Referring to FIG. 2, a conventional stamp 73 is selected having upraised or elevated areas 74 as compared to areas 75 of the stamp 73. The selected oxidizing agent is applied to areas 74 ofthe stamp 73. Referring to FIG. 3, the stamp 73 is impressed on or applied to the layer or coat 72, comprising the positive sensitizing solution. The oxidizing agent oxidizes areas of layer 72 contacted by and corresponding to areas 74 of the stamp 73, thereby rendering these contacted areas incapable of reducing an activating metal ion to an activating metal. A sensitized pattern is thereby delineated or described, comprising areas 76 of the layer 72 on the surface 71 corresponding to areas 75 of the stamp 73. Areas 76 are capable of reducing an activating metal ion, e.g., Pd, to an activating metal, e.g., Pd.

Where the selected colloidal wetting solution is a negative one, i.e., one which comprises ionic species which cannot in their initial state, reduce an activating metal ion, e.g., Pd, to an activating metal, e.g., Pd, but which comprises at least one ionic species which in a lower valence state (reduced state) is so capable, a suitable redox agent comprising a reducing agent is selected. Solutions of Examples X-A, X-B, X-C, X-D, X-E, X-F and XX (described above), comprising metal ions (Fe Hg) incapable of reducing an activating metal ion, e.g., Pd, to an activating metal, e.g., Pd, are typical negative solutions. Suitable reducing agents are those agents which are capable of reducing the metal ions contained in the negative solution, e.g., Fe, Hg, to lower valence ionic species which are capable of reducing an activating ion, e.g., Pd, to its corresponding activating metal. Such suitable reducing agents are well known in the art and some typical reducing agents are formaldehyde, stannous salts, etc.

Referring to FIG. 4, a stamp 77 is selected having raised portions or areas 78 as compared to areas of the stamp 77. The selected reducing agent, e.g., a Sn ion containing solution, is applied to areas 78 of the stamp 77. Referring to FIG. 5, the stamp 77 is impressed or applied to the layer or coat 72, comprising the negative solution. The reducing agent reduces areas 79 of layer 72, contacted by and corresponding to areas 78 of the stamp 77, to render these contacted areas, i.e., areas 79, capable of reducing an activating metal ion, e.g., Pd, to an activating metal, e.g., Pd, thereby forming or delineating a sensitized pattern so capable.

After selectively contacting layer 72, comprising either at least one positive sensitizer or at least one negative wetting solution, with a suitable redox agent, e.g., MnO4 ions when colloidal Sn ions are present, Sn ions when colloidal Fe ions are present, to obtain the sensitized or activating metal reducing pattern, comprising selected coated areas of the surface 71 [76 (FIG. 3), 79 (FIG. 5)], the surface 71 is rinsed then activated.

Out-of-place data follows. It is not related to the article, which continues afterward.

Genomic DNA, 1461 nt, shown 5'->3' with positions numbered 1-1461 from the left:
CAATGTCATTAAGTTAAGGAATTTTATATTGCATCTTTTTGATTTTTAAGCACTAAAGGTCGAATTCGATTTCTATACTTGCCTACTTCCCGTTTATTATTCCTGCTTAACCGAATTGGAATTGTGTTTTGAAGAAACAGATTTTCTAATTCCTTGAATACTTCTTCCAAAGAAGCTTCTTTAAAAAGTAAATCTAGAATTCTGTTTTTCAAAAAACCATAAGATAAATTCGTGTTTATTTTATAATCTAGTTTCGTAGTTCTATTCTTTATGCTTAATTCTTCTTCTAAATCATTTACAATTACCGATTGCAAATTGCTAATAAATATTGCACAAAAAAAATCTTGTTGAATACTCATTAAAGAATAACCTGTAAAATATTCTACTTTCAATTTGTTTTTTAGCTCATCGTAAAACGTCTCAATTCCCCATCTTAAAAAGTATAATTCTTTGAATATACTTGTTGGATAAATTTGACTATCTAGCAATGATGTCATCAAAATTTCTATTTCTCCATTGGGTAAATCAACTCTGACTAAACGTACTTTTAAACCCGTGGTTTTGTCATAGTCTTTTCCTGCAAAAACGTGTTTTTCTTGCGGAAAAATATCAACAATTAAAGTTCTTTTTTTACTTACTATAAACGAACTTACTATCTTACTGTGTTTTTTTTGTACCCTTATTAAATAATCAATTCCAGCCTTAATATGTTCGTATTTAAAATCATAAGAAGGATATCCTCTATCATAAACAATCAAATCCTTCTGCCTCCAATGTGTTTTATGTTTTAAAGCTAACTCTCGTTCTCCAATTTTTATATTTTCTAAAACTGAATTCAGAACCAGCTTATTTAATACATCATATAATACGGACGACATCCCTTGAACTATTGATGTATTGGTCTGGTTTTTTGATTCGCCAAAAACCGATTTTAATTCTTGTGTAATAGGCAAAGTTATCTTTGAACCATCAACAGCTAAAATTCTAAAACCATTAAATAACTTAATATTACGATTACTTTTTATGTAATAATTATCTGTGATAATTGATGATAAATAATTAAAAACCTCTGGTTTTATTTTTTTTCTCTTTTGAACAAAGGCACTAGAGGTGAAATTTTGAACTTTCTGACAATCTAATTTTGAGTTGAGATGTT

It is to be noted that it is important that the sensitized pattern [comprising coated areas 76 (FIG. 3), 79 (FIG. 5)] be rinsed thoroughly in a cleaning medium, e.g., deionized water, after the sensitizing thereof. If such is not done, there is a possibility that a reduction of an activating species, e.g., Pd, to which the sensitized pattern is destined to be exposed, will occur in nonadherent form on the surface 71. In this regard. it should be stressed that unlike other prior electroless metal deposition methods utilizing stamping, printing, stenciling techniques, etc., water rinsing does not cause a resultant blurred image. On the contrary, a resultant electroless metal-deposited pattern or image having very clear detail and fine resolution is obtained.

Activation relates to providing a deposit of catalytic metal, e.g., noble metals such as Ir, Os, Pd, Pt, Rh, Rd, Au, Ag, over the areas [76 (FIG. 3), 79 (FIG. 5)] ofthe surface 71, comprising the sensitized pattern, in sufficient quantity to successfully catalyze a plating reaction once the surface 71 is introduced into an electroless plating bath. The sensitized pattern so capable of reducing an activating metal, e.g., Pd, from an activating metal salt, e.g., PdCl is exposed to the activating metal salt, e.g., PdCl whereby the activating metal salt is reduced to the activating metal, e.g., Pd, which in turn is deposited thereon. The deposited activating metal, e.g., Pd, acts as a catalyst for localized further plating. It is to be understood that the various activating metal ions and their solutions, the conditions and procedures of activation are well known in the art and will not be elaborated herein. Such activators and procedures may be found, in part, in Metallic Coating of Plastics, William Goldie, Electrochemical Publications, 1968.

After activation, the activating metal-deposited sub strate 70 may be rinsed with water, typically for about 1 minute at 25C, whereafter it is immersed in a standard electroless plating bath containing a metal ion, e.g., Cu, destined to be reduced by the catalytic activating metal species, e.g., Pd. The metal ion, e.g., Cu", is reduced by the activating metal, e.g., Pd, and is electrolessly deposited on the surface 71 of the substrate 70 to form an electroless metal-deposited pattern 81 thereon as shown in FIG. 6. It is to be pointed out that the electroless baths, the electroless plating conditions and procedures are well known in the art and will not be elaborated herein. Reference is again made to Metallic Coating of Plastics, for some typical examples of electroless baths and plating parameters.